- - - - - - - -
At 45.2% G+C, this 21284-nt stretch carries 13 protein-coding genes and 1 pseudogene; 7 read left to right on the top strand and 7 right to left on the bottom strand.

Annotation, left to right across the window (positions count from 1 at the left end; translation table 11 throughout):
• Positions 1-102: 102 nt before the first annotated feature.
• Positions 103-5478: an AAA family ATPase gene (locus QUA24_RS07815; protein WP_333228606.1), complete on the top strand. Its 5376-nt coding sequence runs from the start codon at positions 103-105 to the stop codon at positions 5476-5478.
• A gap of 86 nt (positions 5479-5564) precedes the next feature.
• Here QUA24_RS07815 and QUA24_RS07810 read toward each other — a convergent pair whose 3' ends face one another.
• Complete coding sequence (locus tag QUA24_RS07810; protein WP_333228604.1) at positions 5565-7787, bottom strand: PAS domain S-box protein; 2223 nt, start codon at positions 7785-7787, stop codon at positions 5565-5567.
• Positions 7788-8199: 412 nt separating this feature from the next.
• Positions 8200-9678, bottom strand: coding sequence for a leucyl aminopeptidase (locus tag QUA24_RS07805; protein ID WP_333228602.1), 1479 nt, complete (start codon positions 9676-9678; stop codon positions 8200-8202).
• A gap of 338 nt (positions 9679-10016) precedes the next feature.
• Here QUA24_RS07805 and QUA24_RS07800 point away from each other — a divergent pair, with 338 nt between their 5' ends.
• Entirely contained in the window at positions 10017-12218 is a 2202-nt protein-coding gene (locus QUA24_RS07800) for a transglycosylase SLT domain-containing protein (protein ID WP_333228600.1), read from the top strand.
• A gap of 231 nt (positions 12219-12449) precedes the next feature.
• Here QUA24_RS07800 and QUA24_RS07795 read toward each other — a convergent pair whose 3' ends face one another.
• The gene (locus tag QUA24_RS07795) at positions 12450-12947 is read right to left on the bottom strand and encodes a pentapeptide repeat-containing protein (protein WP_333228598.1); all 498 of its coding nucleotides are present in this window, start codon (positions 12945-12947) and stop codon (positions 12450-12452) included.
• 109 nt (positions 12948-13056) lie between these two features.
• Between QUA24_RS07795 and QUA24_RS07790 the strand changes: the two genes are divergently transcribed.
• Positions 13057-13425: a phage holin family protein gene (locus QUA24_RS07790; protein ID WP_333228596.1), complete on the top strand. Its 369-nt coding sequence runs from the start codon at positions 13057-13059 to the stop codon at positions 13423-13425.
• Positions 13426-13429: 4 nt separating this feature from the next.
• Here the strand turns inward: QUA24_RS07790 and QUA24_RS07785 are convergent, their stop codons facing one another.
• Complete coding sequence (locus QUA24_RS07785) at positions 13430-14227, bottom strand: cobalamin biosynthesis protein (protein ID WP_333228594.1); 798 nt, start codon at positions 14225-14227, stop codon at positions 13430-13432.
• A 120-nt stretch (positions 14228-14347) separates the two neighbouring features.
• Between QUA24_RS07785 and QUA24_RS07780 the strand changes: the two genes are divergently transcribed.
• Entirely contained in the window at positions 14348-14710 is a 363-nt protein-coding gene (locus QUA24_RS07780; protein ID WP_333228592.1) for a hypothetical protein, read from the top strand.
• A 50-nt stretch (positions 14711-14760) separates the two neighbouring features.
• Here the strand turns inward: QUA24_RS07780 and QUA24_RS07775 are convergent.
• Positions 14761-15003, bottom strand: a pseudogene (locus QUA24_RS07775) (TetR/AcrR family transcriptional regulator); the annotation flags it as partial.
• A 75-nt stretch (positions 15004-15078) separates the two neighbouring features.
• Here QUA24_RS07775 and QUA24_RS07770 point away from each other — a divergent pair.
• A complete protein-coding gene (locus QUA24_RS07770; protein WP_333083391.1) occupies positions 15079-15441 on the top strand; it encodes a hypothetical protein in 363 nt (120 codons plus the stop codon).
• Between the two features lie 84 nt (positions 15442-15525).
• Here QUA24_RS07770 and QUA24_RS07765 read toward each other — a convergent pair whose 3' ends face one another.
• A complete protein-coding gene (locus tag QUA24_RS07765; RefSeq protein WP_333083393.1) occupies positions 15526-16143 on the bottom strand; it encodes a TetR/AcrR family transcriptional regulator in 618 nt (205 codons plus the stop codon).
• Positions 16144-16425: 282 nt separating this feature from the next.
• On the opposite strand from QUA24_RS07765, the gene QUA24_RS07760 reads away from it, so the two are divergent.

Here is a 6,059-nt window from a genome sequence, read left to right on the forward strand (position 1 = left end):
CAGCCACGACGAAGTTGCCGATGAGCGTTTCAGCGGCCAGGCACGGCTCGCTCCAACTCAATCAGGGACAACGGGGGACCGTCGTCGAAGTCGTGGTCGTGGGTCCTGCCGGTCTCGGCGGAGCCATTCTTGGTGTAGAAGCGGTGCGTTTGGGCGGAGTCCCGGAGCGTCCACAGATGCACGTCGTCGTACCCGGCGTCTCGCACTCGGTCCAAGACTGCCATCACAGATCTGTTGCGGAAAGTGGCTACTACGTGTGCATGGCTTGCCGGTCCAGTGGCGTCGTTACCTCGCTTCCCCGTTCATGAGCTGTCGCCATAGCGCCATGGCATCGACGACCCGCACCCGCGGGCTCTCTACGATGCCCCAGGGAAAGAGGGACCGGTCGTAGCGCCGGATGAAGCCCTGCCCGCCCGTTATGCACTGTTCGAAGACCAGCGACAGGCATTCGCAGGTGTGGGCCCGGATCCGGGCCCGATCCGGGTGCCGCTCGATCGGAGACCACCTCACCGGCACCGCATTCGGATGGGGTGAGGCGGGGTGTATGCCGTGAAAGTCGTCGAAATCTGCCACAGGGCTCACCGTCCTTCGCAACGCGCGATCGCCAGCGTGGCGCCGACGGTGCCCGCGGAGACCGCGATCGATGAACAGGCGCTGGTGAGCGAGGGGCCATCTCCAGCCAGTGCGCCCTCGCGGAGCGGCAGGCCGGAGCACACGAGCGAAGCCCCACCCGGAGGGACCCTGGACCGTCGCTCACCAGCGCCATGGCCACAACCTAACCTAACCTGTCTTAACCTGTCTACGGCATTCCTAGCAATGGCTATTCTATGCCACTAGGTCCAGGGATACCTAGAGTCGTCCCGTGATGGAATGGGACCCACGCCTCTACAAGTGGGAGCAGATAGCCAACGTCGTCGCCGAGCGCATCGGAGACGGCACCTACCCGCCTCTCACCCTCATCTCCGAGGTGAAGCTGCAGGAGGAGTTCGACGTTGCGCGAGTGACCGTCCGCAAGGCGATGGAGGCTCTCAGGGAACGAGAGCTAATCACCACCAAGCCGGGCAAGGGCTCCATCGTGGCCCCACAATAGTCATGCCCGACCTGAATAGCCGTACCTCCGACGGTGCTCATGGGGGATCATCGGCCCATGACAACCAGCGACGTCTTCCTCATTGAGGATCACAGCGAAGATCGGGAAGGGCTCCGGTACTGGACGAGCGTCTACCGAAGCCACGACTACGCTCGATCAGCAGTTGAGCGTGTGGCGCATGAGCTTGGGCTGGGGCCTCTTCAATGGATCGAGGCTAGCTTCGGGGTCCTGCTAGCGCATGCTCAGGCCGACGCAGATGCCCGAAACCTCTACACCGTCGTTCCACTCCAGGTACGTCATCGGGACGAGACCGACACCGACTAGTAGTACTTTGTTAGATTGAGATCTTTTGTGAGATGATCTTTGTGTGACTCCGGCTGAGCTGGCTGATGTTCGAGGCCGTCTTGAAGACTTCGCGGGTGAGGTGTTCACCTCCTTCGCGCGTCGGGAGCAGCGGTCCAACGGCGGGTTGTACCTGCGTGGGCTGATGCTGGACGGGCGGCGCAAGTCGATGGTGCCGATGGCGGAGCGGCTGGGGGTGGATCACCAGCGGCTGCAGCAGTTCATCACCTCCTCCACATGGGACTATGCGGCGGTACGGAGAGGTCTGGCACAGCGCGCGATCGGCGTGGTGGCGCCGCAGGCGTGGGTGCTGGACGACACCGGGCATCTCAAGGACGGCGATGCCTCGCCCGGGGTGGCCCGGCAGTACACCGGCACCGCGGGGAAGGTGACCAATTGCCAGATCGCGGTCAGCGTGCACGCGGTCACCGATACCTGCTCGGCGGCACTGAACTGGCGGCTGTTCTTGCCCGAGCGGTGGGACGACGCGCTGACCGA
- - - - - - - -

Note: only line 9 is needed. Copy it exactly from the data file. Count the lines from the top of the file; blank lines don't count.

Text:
• Positions 8200-9678, bottom strand: coding sequence for a leucyl aminopeptidase (locus tag QUA24_RS07805; protein ID WP_333228602.1), 1479 nt, complete (start codon positions 9676-9678; stop codon positions 8200-8202).